A New Orleans woman who pocketed her father’s Social Security benefits for nearly a quarter of a century after his death pleaded guilty in federal court last week to theft of government funds.
Laverne Rose, a longtime office manager and secretary, received $282,403 in government money between her father’s death in 1990 and last year, when the Social Security Administration finally detected the fraud and stopped the payments, according to court documents.
In an interview Monday, Rose, 69, expressed remorse for continuing to accept her father’s benefits. She said she knew that it was illegal and has been struggling to keep her emotions in check since appearing in court. She is unsure whether she will go to prison.
“I’m sorry it happened,” said Rose, who works for the Algiers Charter School Association. “It’s a real unfortunate situation.”
Rose faces up to 10 years behind bars, according to the U.S. Attorney’s Office, though she likely would receive a far shorter term even if she doesn’t qualify for probation. She is scheduled to be sentenced May 13 by U.S. District Judge Kurt Engelhardt.
Before and after his Dec. 10, 1990, death, Rose’s father, Walter Rose, received monthly Social Security retirement benefits wired to a bank account he held jointly with his daughter. Court documents say the Social Security Administration did not learn of the elder Rose’s death until “about February 2014.” Laverne Rose told Social Security investigators in June that she had spent all of the payments in question.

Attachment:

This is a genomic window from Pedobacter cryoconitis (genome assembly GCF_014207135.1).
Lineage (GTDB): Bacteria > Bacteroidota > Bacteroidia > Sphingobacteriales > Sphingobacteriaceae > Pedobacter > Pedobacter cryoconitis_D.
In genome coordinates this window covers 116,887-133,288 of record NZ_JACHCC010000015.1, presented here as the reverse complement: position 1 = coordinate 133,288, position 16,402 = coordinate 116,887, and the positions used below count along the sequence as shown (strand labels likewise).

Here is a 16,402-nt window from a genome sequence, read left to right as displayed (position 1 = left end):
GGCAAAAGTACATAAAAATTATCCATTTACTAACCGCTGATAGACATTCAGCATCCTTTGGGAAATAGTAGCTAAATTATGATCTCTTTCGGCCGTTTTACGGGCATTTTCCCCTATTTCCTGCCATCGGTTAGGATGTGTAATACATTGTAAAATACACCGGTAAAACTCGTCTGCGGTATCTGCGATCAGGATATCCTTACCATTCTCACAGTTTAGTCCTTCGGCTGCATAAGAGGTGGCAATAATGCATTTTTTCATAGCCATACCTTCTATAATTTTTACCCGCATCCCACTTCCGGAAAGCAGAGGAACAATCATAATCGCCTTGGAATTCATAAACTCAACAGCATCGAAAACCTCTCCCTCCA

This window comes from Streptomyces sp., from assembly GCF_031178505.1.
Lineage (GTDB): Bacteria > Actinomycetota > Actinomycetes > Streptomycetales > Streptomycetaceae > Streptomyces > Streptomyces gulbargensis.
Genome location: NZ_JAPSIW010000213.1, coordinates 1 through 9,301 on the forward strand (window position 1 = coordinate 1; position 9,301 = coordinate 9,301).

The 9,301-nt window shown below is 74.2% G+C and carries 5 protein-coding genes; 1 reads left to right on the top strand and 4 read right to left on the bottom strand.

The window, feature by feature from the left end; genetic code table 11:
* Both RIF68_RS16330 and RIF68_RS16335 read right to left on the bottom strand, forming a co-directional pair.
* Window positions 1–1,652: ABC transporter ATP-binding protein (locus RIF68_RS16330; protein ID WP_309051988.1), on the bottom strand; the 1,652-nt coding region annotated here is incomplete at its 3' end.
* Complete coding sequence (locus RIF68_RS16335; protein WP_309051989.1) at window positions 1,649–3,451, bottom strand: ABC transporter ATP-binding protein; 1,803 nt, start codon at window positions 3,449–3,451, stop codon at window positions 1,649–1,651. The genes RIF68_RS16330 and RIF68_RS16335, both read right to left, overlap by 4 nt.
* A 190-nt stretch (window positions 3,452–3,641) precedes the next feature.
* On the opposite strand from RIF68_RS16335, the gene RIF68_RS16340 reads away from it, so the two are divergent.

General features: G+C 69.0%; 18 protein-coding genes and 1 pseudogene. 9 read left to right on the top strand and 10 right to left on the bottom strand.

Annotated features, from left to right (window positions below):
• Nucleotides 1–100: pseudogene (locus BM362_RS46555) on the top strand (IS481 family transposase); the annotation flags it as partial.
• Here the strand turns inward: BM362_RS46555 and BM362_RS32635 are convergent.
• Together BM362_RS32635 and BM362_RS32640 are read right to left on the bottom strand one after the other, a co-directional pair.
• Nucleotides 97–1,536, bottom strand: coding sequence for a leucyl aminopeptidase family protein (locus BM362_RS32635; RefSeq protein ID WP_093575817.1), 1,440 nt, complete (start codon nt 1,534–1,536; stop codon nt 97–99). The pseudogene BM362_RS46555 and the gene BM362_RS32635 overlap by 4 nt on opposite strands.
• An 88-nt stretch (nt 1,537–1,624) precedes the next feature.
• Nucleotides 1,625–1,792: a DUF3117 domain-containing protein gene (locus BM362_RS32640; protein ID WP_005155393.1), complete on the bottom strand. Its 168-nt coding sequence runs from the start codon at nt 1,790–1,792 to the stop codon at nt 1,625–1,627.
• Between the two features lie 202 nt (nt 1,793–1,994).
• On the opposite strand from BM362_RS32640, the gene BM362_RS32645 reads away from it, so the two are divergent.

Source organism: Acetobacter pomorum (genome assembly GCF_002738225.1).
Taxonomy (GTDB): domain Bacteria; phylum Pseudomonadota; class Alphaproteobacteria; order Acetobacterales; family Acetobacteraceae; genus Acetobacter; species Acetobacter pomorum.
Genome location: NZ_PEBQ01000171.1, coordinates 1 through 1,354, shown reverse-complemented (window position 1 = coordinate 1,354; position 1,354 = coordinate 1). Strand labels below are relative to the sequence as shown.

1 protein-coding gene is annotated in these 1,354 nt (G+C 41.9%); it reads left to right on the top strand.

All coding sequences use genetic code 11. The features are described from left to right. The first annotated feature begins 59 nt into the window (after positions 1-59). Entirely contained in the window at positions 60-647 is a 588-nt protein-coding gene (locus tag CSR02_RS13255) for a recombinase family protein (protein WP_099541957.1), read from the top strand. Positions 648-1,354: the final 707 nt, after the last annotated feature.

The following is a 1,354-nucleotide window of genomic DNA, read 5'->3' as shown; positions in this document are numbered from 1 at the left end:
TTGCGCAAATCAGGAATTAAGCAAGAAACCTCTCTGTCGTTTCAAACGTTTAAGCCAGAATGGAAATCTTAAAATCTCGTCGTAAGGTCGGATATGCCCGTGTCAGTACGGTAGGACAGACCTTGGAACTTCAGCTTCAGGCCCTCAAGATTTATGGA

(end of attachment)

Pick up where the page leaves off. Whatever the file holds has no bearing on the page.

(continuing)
Asked whether she had failed to report her father’s death, Rose said she had, in fact, notified the government of her father’s passing.
“I had reported it, and I guess it wasn’t documented. After that, I just didn’t follow up on it anymore,” Rose said. The payments “were something I knew I wasn’t supposed to get.”
The Social Security Administration did not respond to a request for comment Monday on why the payments had continued for so many years.
A spokeswoman for U.S. Attorney Kenneth Polite did not return a call seeking comment.
Rose’s case is hardly unique. Last year, a 70-year-old Arizona man was sentenced to six months in federal prison after he admitted receiving nearly $200,000 in Social Security benefits paid to his mother for 23 years after her death. The judge in that case said the defendant, Raymond O’Dell, deserved jail time in light of his “decades of criminal behavior.”
In 2012, Debra Fisher, of St. Tammany Parish, walked into the Slidell Police Department to confess that some two years had passed since her father died and that she was still using his Social Security benefits to pay her rent. Instead of reporting his death, she had cut off his hands with an X-Acto knife and stuffed his remains into an ice chest, which the authorities found tightly sealed with duct tape.
In attempting to explain her actions, Fisher told a detective that her father had been “the only one that had money coming in,” adding that she and her roommate would have been “out on the streets” had his death been discovered.
Fisher was sentenced to 10 years in prison after a jury found her guilty, among other counts, of stealing some $33,000 in Social Security checks — payments that continued to be deposited into her father’s account after his death.
The Social Security Administration’s inspector general released an audit about two years ago that found the agency had improperly paid some $31 million to more than 1,500 deceased beneficiaries.
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